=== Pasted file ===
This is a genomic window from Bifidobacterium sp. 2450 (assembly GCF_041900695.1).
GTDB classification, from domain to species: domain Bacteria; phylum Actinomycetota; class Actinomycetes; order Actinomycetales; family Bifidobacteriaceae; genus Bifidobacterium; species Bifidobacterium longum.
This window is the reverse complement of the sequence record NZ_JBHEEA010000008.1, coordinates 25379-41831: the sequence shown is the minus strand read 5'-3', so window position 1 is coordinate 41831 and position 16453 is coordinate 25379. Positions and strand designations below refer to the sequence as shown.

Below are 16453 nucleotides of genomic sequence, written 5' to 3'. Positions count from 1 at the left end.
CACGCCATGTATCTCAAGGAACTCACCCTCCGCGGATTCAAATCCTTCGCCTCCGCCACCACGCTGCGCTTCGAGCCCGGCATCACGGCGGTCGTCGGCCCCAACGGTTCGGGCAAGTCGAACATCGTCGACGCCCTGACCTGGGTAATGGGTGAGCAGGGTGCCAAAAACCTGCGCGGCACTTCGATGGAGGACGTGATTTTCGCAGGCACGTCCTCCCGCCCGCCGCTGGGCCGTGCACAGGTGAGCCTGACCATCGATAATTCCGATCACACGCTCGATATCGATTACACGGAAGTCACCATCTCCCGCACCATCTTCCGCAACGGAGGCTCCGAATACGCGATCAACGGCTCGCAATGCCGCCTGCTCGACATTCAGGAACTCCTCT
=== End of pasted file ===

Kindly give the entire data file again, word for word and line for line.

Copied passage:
This is a genomic window from Bifidobacterium sp. 2450 (assembly GCF_041900695.1).
GTDB classification, from domain to species: domain Bacteria; phylum Actinomycetota; class Actinomycetes; order Actinomycetales; family Bifidobacteriaceae; genus Bifidobacterium; species Bifidobacterium longum.
This window is the reverse complement of the sequence record NZ_JBHEEA010000008.1, coordinates 25379-41831: the sequence shown is the minus strand read 5'-3', so window position 1 is coordinate 41831 and position 16453 is coordinate 25379. Positions and strand designations below refer to the sequence as shown.

Below are 16453 nucleotides of genomic sequence, written 5' to 3'. Positions count from 1 at the left end.
CACGCCATGTATCTCAAGGAACTCACCCTCCGCGGATTCAAATCCTTCGCCTCCGCCACCACGCTGCGCTTCGAGCCCGGCATCACGGCGGTCGTCGGCCCCAACGGTTCGGGCAAGTCGAACATCGTCGACGCCCTGACCTGGGTAATGGGTGAGCAGGGTGCCAAAAACCTGCGCGGCACTTCGATGGAGGACGTGATTTTCGCAGGCACGTCCTCCCGCCCGCCGCTGGGCCGTGCACAGGTGAGCCTGACCATCGATAATTCCGATCACACGCTCGATATCGATTACACGGAAGTCACCATCTCCCGCACCATCTTCCGCAACGGAGGCTCCGAATACGCGATCAACGGCTCGCAATGCCGCCTGCTCGACATTCAGGAACTCCTCT